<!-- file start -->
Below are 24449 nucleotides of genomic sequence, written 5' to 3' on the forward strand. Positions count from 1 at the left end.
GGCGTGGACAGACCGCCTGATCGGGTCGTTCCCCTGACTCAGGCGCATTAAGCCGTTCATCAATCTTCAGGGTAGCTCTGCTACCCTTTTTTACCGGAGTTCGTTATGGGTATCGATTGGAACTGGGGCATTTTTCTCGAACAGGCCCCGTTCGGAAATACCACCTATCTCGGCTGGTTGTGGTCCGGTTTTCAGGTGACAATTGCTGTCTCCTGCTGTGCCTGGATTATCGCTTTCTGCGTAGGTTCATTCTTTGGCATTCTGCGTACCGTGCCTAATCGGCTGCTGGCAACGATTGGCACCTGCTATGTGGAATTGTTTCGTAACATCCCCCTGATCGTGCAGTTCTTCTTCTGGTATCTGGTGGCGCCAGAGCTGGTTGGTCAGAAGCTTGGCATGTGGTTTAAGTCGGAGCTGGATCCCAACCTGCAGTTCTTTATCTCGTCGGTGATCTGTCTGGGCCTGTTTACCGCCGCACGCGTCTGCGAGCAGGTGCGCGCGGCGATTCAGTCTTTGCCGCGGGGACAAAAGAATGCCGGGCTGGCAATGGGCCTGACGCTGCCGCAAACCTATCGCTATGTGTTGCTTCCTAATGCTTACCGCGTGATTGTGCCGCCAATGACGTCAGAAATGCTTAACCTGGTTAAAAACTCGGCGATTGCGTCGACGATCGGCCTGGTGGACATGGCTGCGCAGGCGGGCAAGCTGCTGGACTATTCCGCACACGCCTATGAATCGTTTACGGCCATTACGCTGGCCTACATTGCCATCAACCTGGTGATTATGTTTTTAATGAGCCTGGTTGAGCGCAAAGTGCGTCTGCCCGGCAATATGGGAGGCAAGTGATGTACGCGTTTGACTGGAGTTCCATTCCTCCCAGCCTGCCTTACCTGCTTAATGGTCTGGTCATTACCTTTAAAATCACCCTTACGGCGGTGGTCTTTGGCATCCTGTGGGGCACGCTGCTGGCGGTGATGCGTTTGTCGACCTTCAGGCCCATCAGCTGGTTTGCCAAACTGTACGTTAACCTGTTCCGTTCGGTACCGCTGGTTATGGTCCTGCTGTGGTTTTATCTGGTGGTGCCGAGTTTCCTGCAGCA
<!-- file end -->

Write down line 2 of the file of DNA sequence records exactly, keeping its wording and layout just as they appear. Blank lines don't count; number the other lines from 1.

GGCGTGGACAGACCGCCTGATCGGGTCGTTCCCCTGACTCAGGCGCATTAAGCCGTTCATCAATCTTCAGGGTAGCTCTGCTACCCTTTTTTACCGGAGTTCGTTATGGGTATCGATTGGAACTGGGGCATTTTTCTCGAACAGGCCCCGTTCGGAAATACCACCTATCTCGGCTGGTTGTGGTCCGGTTTTCAGGTGACAATTGCTGTCTCCTGCTGTGCCTGGATTATCGCTTTCTGCGTAGGTTCATTCTTTGGCATTCTGCGTACCGTGCCTAATCGGCTGCTGGCAACGATTGGCACCTGCTATGTGGAATTGTTTCGTAACATCCCCCTGATCGTGCAGTTCTTCTTCTGGTATCTGGTGGCGCCAGAGCTGGTTGGTCAGAAGCTTGGCATGTGGTTTAAGTCGGAGCTGGATCCCAACCTGCAGTTCTTTATCTCGTCGGTGATCTGTCTGGGCCTGTTTACCGCCGCACGCGTCTGCGAGCAGGTGCGCGCGGCGATTCAGTCTTTGCCGCGGGGACAAAAGAATGCCGGGCTGGCAATGGGCCTGACGCTGCCGCAAACCTATCGCTATGTGTTGCTTCCTAATGCTTACCGCGTGATTGTGCCGCCAATGACGTCAGAAATGCTTAACCTGGTTAAAAACTCGGCGATTGCGTCGACGATCGGCCTGGTGGACATGGCTGCGCAGGCGGGCAAGCTGCTGGACTATTCCGCACACGCCTATGAATCGTTTACGGCCATTACGCTGGCCTACATTGCCATCAACCTGGTGATTATGTTTTTAATGAGCCTGGTTGAGCGCAAAGTGCGTCTGCCCGGCAATATGGGAGGCAAGTGATGTACGCGTTTGACTGGAGTTCCATTCCTCCCAGCCTGCCTTACCTGCTTAATGGTCTGGTCATTACCTTTAAAATCACCCTTACGGCGGTGGTCTTTGGCATCCTGTGGGGCACGCTGCTGGCGGTGATGCGTTTGTCGACCTTCAGGCCCATCAGCTGGTTTGCCAAACTGTACGTTAACCTGTTCCGTTCGGTACCGCTGGTTATGGTCCTGCTGTGGTTTTATCTGGTGGTGCCGAGTTTCCTGCAGCA